Drilling a vertical well
(Photo courtesy of Smith Gardner, Inc.)
Creating a trench to install a horizontal
collector
Lateral line from remote vertical wellhead 
(Photo courtesy of Smith Gardner, Inc.)
Installing connection pipe to main header 
(Photo courtesy of Smith Gardner, Inc.)
Wellhead and control valve
on vertical well
Group of vertical wellheads
in portion of wellfield
Membrane over wellfield cover 
(Photo courtesy of Smith Gardner, Inc.)
Performing pressure test on LFG pipe 
(Photo courtesy of Smith Gardner, Inc.)

A basic LFG processing skid includes a knock-out drum to remove moisture, blowers to provide a vacuum to “pull” the gas and pressure to convey the gas, and a flare. System operators monitor parameters to maximize system efficiency.

Basic processing skid with condensate removal (foreground), blowers and candlestick flare (background)Basic processing skid with condensate removal, blowers and heat exchangerEnclosed LFG flare
   
Skid-mounted control panels monitor LFG parameters such as vacuum, temperature and flowrateInterface output for LFG flow and gas quality (Photo courtesy of Smith Gardner, Inc)SCADA system to measure LFG flow to blower, flare and generator sets (Photo courtesy of Smith Gardner, Inc)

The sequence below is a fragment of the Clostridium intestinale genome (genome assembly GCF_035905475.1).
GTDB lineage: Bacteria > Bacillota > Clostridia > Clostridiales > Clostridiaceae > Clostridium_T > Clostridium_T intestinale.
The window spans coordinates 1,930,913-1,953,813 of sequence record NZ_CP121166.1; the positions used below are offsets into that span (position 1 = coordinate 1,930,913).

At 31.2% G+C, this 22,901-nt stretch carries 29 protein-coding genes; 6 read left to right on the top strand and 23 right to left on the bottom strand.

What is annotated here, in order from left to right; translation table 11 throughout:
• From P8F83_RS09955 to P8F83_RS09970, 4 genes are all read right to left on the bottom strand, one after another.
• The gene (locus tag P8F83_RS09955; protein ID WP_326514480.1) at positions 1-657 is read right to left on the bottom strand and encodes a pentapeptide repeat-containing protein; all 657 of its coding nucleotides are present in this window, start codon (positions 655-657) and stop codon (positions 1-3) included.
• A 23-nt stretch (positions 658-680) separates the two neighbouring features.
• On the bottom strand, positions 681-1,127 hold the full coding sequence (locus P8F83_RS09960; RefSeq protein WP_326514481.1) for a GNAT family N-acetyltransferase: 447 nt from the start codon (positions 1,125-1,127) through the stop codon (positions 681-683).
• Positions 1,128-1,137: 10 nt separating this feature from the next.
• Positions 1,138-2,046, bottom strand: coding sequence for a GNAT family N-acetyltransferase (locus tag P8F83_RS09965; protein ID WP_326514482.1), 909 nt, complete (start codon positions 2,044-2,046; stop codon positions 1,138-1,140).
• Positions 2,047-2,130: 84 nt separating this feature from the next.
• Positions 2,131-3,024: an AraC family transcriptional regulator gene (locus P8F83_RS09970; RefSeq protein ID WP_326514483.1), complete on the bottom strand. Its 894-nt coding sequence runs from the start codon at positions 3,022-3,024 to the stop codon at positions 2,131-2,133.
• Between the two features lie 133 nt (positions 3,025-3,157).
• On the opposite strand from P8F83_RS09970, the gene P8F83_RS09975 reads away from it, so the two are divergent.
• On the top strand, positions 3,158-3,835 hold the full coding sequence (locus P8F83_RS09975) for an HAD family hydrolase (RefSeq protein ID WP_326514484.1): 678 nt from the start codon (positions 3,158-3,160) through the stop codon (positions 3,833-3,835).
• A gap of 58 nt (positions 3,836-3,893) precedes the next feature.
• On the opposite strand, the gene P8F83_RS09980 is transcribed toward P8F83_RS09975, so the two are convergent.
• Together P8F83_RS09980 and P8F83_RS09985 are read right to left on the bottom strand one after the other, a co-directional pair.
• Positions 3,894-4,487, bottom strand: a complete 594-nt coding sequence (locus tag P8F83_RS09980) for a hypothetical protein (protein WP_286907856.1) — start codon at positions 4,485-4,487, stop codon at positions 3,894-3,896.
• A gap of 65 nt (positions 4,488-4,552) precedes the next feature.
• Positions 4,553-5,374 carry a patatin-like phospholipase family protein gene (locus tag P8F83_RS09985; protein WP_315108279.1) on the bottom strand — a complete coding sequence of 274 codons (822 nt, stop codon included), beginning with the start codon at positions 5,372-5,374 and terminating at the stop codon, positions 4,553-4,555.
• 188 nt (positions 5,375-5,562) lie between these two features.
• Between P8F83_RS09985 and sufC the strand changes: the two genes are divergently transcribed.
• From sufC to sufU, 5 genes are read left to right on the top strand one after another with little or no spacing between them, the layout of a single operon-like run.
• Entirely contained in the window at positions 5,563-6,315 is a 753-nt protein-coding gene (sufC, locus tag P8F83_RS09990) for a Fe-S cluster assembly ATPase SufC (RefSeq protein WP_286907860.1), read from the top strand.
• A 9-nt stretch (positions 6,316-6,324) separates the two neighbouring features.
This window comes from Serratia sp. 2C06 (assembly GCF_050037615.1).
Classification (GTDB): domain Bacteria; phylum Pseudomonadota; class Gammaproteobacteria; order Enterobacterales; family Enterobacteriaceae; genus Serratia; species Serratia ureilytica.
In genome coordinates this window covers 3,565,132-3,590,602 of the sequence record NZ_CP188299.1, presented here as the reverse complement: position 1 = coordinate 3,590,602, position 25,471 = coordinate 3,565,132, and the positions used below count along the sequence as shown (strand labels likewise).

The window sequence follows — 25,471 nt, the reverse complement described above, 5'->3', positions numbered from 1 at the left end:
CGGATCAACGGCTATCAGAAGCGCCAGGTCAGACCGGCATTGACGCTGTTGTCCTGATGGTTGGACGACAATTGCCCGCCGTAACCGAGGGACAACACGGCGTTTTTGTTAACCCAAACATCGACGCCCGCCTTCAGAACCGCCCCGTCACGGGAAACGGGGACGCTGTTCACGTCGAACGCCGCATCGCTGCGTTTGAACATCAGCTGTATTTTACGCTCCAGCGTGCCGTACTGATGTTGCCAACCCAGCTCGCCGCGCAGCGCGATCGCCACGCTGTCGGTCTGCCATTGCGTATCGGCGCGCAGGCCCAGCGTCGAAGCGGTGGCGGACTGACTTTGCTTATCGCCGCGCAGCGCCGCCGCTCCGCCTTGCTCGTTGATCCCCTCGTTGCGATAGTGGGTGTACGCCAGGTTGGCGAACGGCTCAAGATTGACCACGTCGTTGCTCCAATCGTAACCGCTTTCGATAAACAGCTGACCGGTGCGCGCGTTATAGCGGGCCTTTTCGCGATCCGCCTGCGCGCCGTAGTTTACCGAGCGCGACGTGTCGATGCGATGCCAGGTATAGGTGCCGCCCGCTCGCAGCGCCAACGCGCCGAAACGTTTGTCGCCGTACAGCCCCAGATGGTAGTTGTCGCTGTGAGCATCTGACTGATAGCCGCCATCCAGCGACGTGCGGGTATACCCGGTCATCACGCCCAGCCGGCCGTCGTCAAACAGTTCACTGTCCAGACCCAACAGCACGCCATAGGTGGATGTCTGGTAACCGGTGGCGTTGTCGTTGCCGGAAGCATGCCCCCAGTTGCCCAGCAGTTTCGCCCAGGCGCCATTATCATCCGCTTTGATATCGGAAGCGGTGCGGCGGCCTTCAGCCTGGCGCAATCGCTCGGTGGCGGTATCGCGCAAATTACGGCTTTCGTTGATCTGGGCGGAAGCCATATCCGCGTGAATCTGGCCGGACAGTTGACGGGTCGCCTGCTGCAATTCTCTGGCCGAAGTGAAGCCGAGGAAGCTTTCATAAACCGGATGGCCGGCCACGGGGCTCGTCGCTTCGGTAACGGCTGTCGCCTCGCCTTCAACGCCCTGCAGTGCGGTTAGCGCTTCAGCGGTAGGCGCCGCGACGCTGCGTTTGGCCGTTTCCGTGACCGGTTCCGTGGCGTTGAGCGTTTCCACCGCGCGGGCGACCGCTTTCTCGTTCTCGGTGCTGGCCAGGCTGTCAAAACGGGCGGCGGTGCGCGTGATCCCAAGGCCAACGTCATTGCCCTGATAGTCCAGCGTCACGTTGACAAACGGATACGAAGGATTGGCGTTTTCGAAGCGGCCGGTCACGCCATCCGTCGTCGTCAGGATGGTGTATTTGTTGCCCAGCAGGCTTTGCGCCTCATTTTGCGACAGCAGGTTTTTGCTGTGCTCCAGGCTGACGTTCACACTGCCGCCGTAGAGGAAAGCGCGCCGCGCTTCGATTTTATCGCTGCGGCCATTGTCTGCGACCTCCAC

Using LFG in an energy recovery system usually requires some treatment of the gas to remove excess moisture, particulates and other impurities. The type and extent of treatment depend on site-specific LFG characteristics and the type of energy recovery system. Some end uses, such as pipeline injection or vehicle fuel projects, require additional cleaning and compression of the LFG.

Filters can remove chemical compounds such as siloxanes or hydrogen sulfideExample of 600-horsepower compressor for an LFG pipeline injection projectTreatment towers at LFG pipeline injection project to remove CO2, water, hydrogen sulfide, siloxanes and other impurities through a physical solvent process